With time running short on temporary protection for public land north of Yellowstone National Park, the U.S. Forest Service last week released the draft environmental assessment needed to withdraw federal minerals from mining for up to 20 years.
The protection process requires the Forest Service to complete that document, but additional steps are needed to keep 30,000 acres of forest land unimpaired by large-scale gold mining that two firms with foreign financing are threatening.
The public lands at issue adjoin two proposed mine exploration sites: one at Emigrant about 25 miles south of Livingston on the east side of the Yellowstone River, the other at Crevice Mountain on the northern border of Yellowstone Park east of Gardiner. For the past few years, hundreds of residents of Paradise Valley and neighboring areas have asked federal authorities to prevent commercial mining by putting public minerals off limits to leasing.
Former Interior Secretary Sally Jewell issued a two-year pause on any mineral leasing in Paradise Valley effective Nov. 22, 2016. Although the land is managed by the USDA Forest Service, the underground minerals are the purview of the Department of Interior’s Bureau of Land Management. Secretary Ryan Zinke will decide whether to extend the mineral withdrawal past Nov. 22.
“We really want this to be done and completed by then,” said Yellowstone Gateway Business Coalition spokeswoman Karrie Kahle. “The clock is ticking.”
With more than 400 members, the Yellowstone Gateway Business Coalition has led efforts to prevent mining on these two tracts of public land. The mineral withdrawal wouldn’t apply to private land or existing mining claims.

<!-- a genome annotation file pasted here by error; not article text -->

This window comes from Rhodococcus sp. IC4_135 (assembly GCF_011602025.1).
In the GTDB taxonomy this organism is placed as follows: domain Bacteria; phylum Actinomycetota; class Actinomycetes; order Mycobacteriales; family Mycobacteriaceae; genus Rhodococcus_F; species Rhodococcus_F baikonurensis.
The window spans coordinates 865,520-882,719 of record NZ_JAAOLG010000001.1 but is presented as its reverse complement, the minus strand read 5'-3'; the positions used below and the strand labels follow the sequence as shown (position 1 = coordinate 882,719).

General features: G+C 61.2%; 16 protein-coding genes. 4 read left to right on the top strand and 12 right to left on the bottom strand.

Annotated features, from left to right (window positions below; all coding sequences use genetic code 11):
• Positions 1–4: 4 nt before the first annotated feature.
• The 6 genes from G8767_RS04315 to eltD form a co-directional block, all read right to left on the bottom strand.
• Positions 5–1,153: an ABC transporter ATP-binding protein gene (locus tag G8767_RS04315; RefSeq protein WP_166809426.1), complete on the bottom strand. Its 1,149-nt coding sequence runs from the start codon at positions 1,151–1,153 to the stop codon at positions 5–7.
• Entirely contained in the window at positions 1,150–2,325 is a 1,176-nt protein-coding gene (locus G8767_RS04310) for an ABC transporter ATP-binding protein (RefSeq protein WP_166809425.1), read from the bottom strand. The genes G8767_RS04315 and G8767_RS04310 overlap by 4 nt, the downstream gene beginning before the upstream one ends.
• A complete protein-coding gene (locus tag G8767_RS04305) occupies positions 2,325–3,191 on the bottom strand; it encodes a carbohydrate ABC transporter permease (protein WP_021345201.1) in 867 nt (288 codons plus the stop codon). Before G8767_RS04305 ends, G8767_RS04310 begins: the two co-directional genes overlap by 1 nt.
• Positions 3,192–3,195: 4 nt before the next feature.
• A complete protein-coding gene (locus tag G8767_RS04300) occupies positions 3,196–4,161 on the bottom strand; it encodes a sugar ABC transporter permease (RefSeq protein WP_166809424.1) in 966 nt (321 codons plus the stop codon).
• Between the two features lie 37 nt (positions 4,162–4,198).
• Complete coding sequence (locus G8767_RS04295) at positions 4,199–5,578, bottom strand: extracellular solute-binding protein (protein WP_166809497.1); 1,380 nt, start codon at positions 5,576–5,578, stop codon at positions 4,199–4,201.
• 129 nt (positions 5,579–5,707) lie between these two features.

“The Forest Service should be commended for producing a detailed and comprehensive plan to help us prevent pollution of our clean water and the erosion of our local businesses and way of life,” said Dale Sexton, a Livingston business owner and founding member of the Gateway Coalition. “Montana businesses will pursue the maximum protections allowed by the EA to divert foreign mining companies from developing industrial mines on the doorstep to Yellowstone National Park.”
Zinke supported the Yellowstone Gateway mineral withdrawals in statements he made while Montana’s lone congressman and again since he became Interior secretary. We call on Zinke to put his words into action by approving the maximum protection he can: a 20-year withdrawal order issued before Nov. 22.
The bipartisan Gateway Coalition will continue to seek action from Montana’s delegation because only Congress can permanently protect this public land from mining that is otherwise controlled by the long-antiquated Mining Law of 1872.
To their credit, Sen. Jon Tester and Rep. Greg Gianforte have introduced bills to permanently protect the 30,000 acres split between Emigrant and Crevice Mountain. However, Sen. Steve Daines has effectively blocked Tester’s bill, which had a hearing in a Senate subcommittee Daines chairs.
Oddly, Daines’ office issued a press release Thursday quoting the senator saying he is “glad … the U.S. Forest Service is following the local community’s wishes to protect this area that is critical to Montana’s outdoor economy. I will continue to explore opportunities to move forward with permanent protection.”
So far Daines is all talk and no action. He need not “explore;” Tester and Gianforte have already put their constituents’ request into legislation. With Daines’ support, those public lands could have been protected in the big budget bill that passed last month. Yellowstone Gateway protection won’t become permanent unless Daines acts. Montanans are watching what Daines does — not only what he says about Paradise Valley.